Monday night President Obama addressed the nation over America’s role in the Libyan War – and it is a war – which left me with one question. Why can’t this president express himself as clearly as he did last night more often? Of all the maddening character flaws that Obama possesses, none have proven more detrimental to his administration than his inability to connect the dots effectively so that the electorate gets him. It is a flaw that has frustrated his supporters and delighted his foes.
For almost two weeks a nation has had but one question on its mind. Why? Why is America embroiled in yet another internal struggle in a foreign country when it is already in hock with its own financial house? The debate between the doves and the hawks was running riot and the commander in chief was, once more, doing his best impersonation of an absentee landlord. The leadership vacuum was once more becoming the lead story.
But, on the whole, Obama managed to construct a narrative that sold well to his audience. He explained thoroughly the process that led to his decision to involve the U.S. in the no-fly zone, drew a distinction between Iraq and Libya, and made it clear that our involvement would be limited. Most importantly, though, he made the case for WHY we got involved, which was the sixty-four thousand dollar question plaguing him in the first place.
“To brush aside America's responsibility as a leader and - more profoundly - our responsibilities to our fellow human beings under such circumstances would have been a betrayal of who we are. Some nations may be able to turn a blind eye to atrocities in other countries. The United States of America is different. And as President, I refused to wait for the images of slaughter and mass graves before taking action.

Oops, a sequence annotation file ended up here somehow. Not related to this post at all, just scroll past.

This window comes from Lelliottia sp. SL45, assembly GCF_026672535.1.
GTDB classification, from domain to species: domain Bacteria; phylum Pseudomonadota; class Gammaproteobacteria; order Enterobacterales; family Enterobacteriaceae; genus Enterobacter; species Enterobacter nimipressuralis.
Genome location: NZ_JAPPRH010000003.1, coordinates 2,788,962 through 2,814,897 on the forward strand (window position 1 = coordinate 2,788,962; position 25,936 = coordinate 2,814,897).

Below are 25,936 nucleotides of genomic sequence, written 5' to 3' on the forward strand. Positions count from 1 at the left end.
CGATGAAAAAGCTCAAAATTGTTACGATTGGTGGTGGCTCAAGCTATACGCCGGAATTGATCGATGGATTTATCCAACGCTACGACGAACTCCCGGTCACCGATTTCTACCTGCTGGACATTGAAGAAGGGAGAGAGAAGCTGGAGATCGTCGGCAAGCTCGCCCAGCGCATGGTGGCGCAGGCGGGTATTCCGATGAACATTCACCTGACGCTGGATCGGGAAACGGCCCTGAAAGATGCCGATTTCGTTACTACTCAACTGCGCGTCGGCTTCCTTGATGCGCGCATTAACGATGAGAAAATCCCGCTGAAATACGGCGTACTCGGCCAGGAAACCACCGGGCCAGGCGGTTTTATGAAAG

“Moreover, America has an important strategic interest in preventing Gaddafi from overrunning those who oppose him. A massacre would have driven thousands of additional refugees across Libya's borders, putting enormous strains on the peaceful - yet fragile - transitions in Egypt and Tunisia. The democratic impulses that are dawning across the region would be eclipsed by the darkest form of dictatorship, as repressive leaders concluded that violence is the best strategy to cling to power. The writ of the UN Security Council would have been shown to be little more than empty words, crippling its future credibility to uphold global peace and security. So while I will never minimize the costs involved in military action, I am convinced that a failure to act in Libya would have carried a far greater price for America.”
Point taken. Simply put, the costs for doing nothing would’ve been far greater than what we are now faced with. As is usual with this President, he chose the path of pragmatism over either the impulsiveness of over aggression or the sheepishness of inaction. In other words, neither side of the extreme political spectrum probably heard anything they liked. I suspect that both the Left and the Right will continue to take Obama to task for not standing up for their world view, but that wasn’t the point of the speech. The point was to, finally, let the people in on the hows, the whys and the whens and to, hopefully, put to bed at least some of the doubts that many were forming about yet another of this President’s decisions.
On that mark, I think we can safely say, mission accomplished. Finally!